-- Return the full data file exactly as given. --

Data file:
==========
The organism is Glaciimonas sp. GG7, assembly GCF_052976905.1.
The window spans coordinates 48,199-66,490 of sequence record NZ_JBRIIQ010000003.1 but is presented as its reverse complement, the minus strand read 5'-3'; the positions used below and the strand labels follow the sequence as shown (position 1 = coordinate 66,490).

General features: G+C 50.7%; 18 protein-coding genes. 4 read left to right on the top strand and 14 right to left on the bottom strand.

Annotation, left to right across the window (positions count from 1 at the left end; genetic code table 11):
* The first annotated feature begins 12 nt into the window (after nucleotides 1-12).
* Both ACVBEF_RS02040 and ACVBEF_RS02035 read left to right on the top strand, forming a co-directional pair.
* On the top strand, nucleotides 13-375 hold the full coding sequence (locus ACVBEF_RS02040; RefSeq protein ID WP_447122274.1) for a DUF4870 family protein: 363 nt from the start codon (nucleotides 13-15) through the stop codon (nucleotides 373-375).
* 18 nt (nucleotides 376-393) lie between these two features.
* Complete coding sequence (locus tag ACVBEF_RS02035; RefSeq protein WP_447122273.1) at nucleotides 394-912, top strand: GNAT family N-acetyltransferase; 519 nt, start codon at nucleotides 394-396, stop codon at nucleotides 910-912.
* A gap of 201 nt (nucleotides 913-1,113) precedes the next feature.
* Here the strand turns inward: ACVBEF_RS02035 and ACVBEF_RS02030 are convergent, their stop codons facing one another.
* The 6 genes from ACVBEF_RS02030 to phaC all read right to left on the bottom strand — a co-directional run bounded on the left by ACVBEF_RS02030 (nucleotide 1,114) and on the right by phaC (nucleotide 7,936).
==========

The organism is Glaciimonas sp. GG7, assembly GCF_052976905.1.
The window spans coordinates 48,199-66,490 of sequence record NZ_JBRIIQ010000003.1 but is presented as its reverse complement, the minus strand read 5'-3'; the positions used below and the strand labels follow the sequence as shown (position 1 = coordinate 66,490).

General features: G+C 50.7%; 18 protein-coding genes. 4 read left to right on the top strand and 14 right to left on the bottom strand.

Annotation, left to right across the window (positions count from 1 at the left end; genetic code table 11):
* The first annotated feature begins 12 nt into the window (after nucleotides 1-12).
* Both ACVBEF_RS02040 and ACVBEF_RS02035 read left to right on the top strand, forming a co-directional pair.
* On the top strand, nucleotides 13-375 hold the full coding sequence (locus ACVBEF_RS02040; RefSeq protein ID WP_447122274.1) for a DUF4870 family protein: 363 nt from the start codon (nucleotides 13-15) through the stop codon (nucleotides 373-375).
* 18 nt (nucleotides 376-393) lie between these two features.
* Complete coding sequence (locus tag ACVBEF_RS02035; RefSeq protein WP_447122273.1) at nucleotides 394-912, top strand: GNAT family N-acetyltransferase; 519 nt, start codon at nucleotides 394-396, stop codon at nucleotides 910-912.
* A gap of 201 nt (nucleotides 913-1,113) precedes the next feature.
* Here the strand turns inward: ACVBEF_RS02035 and ACVBEF_RS02030 are convergent, their stop codons facing one another.
* The 6 genes from ACVBEF_RS02030 to phaC all read right to left on the bottom strand — a co-directional run bounded on the left by ACVBEF_RS02030 (nucleotide 1,114) and on the right by phaC (nucleotide 7,936).